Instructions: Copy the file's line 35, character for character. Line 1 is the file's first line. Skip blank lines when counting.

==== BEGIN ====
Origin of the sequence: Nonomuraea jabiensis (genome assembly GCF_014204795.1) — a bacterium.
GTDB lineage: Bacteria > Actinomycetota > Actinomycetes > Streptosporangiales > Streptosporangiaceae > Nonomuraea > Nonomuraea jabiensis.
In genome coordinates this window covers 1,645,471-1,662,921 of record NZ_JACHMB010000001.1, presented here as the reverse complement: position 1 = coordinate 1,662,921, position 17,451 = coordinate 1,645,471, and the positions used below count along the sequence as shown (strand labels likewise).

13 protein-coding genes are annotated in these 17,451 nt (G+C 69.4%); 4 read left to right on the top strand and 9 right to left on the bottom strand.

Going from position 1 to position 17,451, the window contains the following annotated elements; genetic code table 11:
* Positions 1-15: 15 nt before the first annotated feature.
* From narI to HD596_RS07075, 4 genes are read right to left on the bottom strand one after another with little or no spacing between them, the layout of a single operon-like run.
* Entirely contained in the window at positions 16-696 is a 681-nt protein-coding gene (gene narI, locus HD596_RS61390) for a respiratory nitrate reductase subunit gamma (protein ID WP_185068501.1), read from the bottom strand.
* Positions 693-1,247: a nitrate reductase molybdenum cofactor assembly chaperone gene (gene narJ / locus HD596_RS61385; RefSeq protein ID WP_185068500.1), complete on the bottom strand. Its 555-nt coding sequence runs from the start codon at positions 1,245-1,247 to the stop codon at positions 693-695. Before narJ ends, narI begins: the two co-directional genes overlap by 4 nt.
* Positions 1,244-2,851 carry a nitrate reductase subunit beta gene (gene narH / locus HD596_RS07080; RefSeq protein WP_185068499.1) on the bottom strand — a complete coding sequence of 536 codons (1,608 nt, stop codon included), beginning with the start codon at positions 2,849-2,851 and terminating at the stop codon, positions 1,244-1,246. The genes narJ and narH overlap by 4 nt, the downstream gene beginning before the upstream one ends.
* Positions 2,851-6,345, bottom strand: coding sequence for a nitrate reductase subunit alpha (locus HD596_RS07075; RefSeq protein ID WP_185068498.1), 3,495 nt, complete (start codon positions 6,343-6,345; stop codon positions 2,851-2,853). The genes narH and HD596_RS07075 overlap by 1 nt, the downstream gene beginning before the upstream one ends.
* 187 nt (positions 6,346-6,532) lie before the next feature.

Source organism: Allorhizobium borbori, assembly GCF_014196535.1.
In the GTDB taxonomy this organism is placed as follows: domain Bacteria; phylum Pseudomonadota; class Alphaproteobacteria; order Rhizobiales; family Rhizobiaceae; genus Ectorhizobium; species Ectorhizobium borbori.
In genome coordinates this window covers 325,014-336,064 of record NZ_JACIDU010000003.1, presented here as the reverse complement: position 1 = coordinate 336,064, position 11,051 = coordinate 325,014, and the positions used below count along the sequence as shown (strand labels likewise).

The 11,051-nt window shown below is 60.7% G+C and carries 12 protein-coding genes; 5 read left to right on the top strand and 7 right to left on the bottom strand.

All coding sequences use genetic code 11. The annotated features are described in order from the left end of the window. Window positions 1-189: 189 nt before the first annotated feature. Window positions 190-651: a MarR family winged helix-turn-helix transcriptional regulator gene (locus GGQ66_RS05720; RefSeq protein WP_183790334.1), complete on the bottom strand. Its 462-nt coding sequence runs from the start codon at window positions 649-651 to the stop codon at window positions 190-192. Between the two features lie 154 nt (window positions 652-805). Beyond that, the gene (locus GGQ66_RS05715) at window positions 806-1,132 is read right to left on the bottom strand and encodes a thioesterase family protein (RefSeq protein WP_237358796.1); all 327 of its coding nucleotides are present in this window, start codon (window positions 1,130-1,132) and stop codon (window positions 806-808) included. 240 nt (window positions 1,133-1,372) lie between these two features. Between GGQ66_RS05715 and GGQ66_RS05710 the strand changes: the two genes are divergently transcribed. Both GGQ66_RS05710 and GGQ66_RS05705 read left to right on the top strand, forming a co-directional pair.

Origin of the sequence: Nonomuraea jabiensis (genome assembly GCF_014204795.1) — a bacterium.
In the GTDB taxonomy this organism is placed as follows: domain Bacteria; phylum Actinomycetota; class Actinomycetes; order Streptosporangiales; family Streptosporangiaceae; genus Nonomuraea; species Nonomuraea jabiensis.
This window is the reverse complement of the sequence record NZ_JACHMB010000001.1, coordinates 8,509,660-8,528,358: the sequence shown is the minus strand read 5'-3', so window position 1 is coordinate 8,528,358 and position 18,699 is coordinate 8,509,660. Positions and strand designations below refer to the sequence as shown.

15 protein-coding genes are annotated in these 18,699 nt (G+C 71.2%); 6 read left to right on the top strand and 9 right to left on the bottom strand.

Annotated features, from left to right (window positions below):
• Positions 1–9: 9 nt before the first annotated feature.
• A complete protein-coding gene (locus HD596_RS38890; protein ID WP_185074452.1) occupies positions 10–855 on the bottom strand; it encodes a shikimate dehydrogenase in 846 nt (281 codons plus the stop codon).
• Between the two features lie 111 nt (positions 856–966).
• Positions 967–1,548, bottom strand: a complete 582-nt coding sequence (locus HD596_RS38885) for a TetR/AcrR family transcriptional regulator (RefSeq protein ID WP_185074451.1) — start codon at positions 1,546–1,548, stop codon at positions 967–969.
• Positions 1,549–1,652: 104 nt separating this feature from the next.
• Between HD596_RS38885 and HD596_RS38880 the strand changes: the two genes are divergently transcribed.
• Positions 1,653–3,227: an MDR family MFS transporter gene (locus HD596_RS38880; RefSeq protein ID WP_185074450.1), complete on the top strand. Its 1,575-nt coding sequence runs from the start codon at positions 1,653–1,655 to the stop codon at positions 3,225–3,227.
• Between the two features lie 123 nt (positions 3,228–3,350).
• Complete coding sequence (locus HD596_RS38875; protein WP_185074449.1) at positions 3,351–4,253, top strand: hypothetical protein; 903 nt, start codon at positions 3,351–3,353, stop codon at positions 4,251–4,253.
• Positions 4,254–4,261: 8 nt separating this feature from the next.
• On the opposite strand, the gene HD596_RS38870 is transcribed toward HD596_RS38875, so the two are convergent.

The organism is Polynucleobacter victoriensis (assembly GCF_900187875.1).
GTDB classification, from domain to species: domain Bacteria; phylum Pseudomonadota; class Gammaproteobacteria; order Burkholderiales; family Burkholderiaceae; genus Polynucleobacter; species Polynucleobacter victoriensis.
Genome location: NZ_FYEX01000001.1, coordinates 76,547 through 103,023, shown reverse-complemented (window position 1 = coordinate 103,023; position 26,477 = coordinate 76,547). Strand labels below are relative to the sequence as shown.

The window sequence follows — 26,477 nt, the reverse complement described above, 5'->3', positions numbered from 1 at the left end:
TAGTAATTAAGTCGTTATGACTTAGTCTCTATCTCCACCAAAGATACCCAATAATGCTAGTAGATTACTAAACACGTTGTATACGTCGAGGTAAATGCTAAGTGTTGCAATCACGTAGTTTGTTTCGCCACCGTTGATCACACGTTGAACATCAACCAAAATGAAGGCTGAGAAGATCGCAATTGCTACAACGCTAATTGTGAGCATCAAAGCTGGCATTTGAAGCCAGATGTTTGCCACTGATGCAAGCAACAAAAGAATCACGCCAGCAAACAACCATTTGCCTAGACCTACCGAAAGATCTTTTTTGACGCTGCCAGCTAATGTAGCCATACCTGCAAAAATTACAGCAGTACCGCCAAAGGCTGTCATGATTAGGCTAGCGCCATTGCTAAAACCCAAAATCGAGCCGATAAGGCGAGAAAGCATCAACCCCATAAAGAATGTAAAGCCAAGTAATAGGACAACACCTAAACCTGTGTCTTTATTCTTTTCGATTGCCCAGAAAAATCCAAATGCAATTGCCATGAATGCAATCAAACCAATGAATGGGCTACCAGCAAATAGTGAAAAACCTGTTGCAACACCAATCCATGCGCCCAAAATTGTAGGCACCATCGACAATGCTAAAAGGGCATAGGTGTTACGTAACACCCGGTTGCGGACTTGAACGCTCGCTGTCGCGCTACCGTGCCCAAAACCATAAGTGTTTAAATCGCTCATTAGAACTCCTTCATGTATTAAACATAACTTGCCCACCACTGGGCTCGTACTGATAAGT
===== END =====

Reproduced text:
GTDB classification, from domain to species: domain Bacteria; phylum Pseudomonadota; class Gammaproteobacteria; order Burkholderiales; family Burkholderiaceae; genus Polynucleobacter; species Polynucleobacter victoriensis.